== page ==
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Brothers and Sisters in Christ,

As we celebrate the mystery of the Incarnation in this Christmas season, the following Scripture passage comes to mind: “While they were [in Bethlehem], the time came for [Mary] to have her child, and she gave birth to her firstborn son. She wrapped him in swaddling clothes and laid him in a manger, because there was no room for them in the inn” (Lk 2:6-7).

Mary placed the Christ-child in the manger, the feeding trough for the animals, as the impoverished Mary and Joseph could not find an adequate place to stay in Bethlehem.  Yet the symbolism of the place of nourishment, the manger, is not lost on St. Luke: Mary’s “yes” provides sustenance to a world hungry for the presence of the divine.  This image would be one of the titles of the child: Emmanuel, God-with-us.  In the darkness and cold of the night, Mary offered Jesus as nourishment for the world, a world thirsting for justice and peace, for contact with the divine, for consolation, truth, and light.

Jesus later refers to himself as “the Bread come down from heaven,” and he eventually proclaims at the Last Supper, “This is my body….  Take and eat.”  It is clear that God willed to remain with his people as the “Bread of life” (Jn. 6:35) to nourish us in our sometimes arduous journey through life.  And it all began in Bethlehem, a town that literally means “house of bread,” as the Virgin places the Christ-child in the manger.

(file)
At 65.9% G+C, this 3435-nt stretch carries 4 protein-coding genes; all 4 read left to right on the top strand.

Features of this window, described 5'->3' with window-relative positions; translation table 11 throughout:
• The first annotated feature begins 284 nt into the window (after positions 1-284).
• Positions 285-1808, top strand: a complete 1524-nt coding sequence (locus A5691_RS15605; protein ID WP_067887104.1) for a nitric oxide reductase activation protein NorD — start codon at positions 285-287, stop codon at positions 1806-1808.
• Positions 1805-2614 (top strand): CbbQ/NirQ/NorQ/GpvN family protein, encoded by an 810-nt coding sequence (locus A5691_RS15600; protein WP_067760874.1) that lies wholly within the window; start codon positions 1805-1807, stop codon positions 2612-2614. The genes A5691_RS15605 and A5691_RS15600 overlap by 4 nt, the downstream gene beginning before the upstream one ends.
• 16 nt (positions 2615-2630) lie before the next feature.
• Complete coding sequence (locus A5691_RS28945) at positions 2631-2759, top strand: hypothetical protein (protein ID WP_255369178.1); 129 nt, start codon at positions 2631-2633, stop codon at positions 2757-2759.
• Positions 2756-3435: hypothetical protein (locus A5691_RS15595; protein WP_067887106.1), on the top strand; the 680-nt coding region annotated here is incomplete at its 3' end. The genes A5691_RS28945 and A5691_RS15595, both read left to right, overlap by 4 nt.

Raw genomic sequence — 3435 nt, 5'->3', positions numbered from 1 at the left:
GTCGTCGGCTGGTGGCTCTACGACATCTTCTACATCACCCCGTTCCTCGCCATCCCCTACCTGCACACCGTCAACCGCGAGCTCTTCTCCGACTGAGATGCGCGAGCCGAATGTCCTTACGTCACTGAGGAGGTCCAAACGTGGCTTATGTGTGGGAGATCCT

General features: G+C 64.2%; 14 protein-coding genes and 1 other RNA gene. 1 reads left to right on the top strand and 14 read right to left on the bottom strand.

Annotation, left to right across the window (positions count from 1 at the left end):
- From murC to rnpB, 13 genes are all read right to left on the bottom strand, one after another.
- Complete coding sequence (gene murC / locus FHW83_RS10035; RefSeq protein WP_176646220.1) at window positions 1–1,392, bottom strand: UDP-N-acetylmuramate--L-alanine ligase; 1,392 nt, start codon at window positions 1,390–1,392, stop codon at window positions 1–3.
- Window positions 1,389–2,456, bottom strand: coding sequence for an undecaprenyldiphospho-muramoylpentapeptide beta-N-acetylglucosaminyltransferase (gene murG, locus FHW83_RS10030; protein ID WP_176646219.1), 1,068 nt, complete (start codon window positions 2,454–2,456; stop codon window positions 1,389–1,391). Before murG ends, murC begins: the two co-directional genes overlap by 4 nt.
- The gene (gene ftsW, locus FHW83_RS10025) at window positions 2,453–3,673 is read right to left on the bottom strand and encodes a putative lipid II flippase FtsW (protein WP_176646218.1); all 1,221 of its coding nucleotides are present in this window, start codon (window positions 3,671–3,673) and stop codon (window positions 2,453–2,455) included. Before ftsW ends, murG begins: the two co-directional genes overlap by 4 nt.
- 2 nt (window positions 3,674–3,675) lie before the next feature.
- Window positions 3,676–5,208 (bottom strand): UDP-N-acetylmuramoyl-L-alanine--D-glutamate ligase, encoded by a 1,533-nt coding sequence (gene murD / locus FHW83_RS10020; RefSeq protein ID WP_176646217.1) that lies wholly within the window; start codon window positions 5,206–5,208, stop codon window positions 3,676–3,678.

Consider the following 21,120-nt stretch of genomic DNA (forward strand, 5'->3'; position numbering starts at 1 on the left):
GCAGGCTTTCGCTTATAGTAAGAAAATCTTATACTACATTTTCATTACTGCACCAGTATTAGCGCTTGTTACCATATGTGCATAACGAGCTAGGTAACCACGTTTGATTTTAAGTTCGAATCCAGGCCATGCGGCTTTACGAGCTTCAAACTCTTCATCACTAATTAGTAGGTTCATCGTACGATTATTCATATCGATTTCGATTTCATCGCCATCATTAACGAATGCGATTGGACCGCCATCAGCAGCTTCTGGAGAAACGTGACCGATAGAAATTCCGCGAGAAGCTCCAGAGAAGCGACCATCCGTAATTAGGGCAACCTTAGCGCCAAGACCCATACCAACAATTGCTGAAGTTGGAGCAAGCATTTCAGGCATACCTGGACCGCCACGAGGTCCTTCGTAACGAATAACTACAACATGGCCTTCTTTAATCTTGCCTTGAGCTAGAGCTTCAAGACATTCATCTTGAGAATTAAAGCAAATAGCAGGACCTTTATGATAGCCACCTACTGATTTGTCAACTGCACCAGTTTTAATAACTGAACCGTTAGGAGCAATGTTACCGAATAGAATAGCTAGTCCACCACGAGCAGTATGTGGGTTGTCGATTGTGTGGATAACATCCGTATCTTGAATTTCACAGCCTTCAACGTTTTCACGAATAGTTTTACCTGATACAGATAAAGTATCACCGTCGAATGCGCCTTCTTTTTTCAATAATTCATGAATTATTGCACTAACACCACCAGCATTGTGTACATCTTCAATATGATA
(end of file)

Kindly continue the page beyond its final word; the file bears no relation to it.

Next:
Over the next three years, the Catholic Church in the United States will be engaged in a Eucharistic Revival.  This effort at the local, regional, and national levels focuses on helping Catholics understand more clearly the mystery of the Eucharist, to participate more consciously and devoutly in the worship and celebration of the Eucharistic sacrament, and to love more deeply Christ present in the sacramental mystery.  Jesus indeed wishes to nourish us spiritually in our journey through life as we embark in faith on a journey, sowing seeds of hope with love along the way to the fullness of the kingdom of God.  This Christmas, may we acknowledge our spiritual hunger as Mary, our mother, offers us her Son as “bread for the journey” and accept Him more deeply into our lives.

Bishop Oscar Cantú